3. Keep the hands quite close to each other on the pole, and never move them from their first position throughout the stroke. When turning the punt, the hands are placed a couple of feet apart, instead of within about six inches of each other.

4. Steer entirely by means of the pole on the bottom of the river. Never steer with the pole in the water behind the boat as though it were a rudder.

5. Pick up the pole with three clean-cut movements, never draw it up hand over hand.

To pick up the pole correctly is important

To pick up the pole correctly is important. Directly the after shove movement is finished, the left hand swiftly draws the pole with a throwing movement through the right hand, which catches it. The left hand then lifts it out of the water

6. Return the pole to the water with a single throw.

The rules of the river must also be kept in mind before venturing upon it:

1. Punts, skiffs, and canoes all give way to steamers and launches travelling either up or down stream, for the reason that the deep launch channel is in the middle of the river, and elsewhere they might easily run aground.

2. Skiffs and canoes give way to punts going either up or down stream, in order that they may hug the banks, where shallow punting water is usually to be found.

3. When punts meet each other, those going down stream give way to those coming up stream-that is to say, they pass them on the outside, leaving the craft coming up stream the course nearest the bank.

4. When going through a lock a punter, makes carefully for the wall, and holds the punt there to the side by means of dropping her pole into the water six inches from the outside of the punt, and then drawing it in towards the side, so that it grips the punt to the lock wall.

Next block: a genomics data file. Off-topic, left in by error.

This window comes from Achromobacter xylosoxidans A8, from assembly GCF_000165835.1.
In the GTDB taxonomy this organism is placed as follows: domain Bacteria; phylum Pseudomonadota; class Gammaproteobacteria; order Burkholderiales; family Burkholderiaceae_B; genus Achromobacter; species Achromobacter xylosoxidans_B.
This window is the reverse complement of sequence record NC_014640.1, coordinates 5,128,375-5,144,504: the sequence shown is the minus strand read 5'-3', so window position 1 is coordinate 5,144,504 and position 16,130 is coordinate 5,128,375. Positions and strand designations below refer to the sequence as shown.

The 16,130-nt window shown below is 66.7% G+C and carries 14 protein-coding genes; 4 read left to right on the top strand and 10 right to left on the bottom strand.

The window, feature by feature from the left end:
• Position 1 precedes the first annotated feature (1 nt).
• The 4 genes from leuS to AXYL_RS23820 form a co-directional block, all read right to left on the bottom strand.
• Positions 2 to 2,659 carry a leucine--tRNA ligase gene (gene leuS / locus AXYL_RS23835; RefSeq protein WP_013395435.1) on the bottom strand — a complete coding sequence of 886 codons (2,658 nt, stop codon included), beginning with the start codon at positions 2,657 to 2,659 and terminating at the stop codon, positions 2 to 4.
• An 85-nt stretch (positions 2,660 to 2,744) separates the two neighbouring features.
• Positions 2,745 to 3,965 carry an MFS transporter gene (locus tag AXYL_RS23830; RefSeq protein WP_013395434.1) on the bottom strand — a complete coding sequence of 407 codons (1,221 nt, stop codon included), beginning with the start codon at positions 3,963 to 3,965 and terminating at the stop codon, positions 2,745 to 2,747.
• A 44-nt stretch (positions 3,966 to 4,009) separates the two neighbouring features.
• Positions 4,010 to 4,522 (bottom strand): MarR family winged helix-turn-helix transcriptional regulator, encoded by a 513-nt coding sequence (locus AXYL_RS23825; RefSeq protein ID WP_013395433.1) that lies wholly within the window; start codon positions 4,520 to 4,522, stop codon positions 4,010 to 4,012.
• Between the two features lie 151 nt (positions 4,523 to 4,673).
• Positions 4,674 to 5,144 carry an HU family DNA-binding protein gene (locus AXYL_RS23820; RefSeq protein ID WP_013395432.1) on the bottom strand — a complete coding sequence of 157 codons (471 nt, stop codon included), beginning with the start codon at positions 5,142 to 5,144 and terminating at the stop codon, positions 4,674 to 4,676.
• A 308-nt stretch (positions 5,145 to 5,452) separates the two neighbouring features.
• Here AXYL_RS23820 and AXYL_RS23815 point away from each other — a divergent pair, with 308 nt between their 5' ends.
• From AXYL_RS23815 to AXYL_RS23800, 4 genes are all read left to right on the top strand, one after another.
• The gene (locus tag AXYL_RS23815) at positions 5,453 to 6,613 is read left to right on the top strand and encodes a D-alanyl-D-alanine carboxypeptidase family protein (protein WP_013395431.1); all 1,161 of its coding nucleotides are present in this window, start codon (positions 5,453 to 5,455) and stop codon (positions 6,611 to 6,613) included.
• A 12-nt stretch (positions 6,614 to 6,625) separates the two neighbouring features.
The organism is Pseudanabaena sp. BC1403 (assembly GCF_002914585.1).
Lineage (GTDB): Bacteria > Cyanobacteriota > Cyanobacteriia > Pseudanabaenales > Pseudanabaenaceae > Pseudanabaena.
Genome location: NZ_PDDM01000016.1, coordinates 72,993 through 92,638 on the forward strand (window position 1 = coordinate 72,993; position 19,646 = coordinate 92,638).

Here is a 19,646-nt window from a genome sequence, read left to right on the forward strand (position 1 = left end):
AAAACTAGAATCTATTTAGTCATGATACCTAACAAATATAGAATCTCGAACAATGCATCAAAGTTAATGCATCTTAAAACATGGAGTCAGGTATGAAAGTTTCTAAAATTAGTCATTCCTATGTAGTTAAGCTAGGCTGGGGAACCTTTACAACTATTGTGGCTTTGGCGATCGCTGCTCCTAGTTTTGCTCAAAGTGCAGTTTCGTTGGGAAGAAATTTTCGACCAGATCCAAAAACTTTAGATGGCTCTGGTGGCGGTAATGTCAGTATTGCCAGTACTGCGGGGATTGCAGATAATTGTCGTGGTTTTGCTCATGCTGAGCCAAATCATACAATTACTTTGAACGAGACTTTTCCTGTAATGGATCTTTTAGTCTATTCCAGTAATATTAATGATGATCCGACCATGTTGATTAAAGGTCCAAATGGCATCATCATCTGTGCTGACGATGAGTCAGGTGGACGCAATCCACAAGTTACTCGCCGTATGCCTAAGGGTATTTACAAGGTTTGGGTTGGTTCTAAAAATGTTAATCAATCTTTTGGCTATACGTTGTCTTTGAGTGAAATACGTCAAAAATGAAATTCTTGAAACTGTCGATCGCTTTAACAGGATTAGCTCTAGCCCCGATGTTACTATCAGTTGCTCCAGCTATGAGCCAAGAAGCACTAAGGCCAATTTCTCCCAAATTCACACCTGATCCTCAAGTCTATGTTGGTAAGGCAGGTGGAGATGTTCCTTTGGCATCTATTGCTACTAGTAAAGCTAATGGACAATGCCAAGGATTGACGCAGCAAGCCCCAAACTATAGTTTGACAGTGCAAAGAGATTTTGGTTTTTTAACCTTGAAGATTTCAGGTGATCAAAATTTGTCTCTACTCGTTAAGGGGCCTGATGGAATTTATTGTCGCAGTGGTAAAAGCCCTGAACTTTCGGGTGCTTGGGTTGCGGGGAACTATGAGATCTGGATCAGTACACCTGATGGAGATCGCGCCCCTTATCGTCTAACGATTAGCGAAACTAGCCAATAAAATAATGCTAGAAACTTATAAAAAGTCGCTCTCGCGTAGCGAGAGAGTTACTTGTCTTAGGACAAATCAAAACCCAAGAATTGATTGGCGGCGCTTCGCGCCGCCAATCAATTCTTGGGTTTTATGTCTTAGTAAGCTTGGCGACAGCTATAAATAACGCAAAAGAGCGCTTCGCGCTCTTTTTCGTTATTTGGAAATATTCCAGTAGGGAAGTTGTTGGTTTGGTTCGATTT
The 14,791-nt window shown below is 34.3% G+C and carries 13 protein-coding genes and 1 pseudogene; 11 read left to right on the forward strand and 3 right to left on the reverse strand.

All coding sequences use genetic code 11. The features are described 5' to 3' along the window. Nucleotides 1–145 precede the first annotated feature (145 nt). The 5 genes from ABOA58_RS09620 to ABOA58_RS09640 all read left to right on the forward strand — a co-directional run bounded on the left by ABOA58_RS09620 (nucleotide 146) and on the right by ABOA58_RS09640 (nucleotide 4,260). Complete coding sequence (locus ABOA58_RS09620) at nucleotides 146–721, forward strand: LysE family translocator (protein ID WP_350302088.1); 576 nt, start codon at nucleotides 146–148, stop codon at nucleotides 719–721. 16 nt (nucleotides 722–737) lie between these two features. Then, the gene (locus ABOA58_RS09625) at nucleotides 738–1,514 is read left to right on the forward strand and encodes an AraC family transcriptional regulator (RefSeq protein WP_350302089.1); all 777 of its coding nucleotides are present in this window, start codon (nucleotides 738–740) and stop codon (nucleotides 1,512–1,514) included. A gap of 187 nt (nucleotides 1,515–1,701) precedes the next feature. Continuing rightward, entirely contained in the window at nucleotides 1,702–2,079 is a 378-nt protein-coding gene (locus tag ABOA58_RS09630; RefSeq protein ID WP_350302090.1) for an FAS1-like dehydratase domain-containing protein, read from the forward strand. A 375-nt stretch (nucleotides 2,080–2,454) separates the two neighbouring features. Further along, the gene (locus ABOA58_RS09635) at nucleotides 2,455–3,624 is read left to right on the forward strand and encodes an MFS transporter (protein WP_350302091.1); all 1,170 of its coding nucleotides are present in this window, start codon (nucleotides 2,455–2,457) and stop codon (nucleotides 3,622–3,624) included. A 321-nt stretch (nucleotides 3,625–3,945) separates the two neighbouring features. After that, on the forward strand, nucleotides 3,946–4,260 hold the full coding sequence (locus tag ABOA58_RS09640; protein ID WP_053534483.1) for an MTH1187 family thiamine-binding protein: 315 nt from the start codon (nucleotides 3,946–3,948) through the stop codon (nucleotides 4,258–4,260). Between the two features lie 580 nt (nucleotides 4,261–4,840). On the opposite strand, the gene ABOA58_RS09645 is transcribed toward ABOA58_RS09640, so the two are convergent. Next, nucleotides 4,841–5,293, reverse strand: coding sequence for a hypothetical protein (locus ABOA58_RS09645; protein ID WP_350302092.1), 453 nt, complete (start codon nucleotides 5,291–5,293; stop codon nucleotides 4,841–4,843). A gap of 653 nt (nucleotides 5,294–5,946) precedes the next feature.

It is usually necessary to paddle the punt out of the lock, this being done whilst sitting on the locker.

5. Boats pass out of the lock in the following order: first launches, then skiffs, and then punts and canoes.

The Punting: Stroke

In order to start the punt, a stroke known as a half shove is employed. Stand as directed towards the middle of the punt, close to the right-hand edge, with the left foot from 12 to 18 inches in advance of the right one, and the weight of the body evenly balanced between the two. Now drop the iron end of the pole into the water just behind the right foot, and grasp it with both hands placed six inches apart and just above the level of the head, and as far forward as the length of the arm will allow, in the direction of the head of the punt.

The pole is now in a slanting position, and the boat will begin to move forward directly the pull of the arms upon the pole begins.

Length of reach is a great advantage in punting, and when the pole has been picked up and shot into the water a little ahead of the punter for the next stroke, she will find that by bringing her right shoulder round and raising her right heel, she considerably increases her reach on the pole, which, directly it touches bottom, should be grasped as high up as possible by the right hand, which pulls on it until it is within reach of the left hand, which now grips it just above the right one.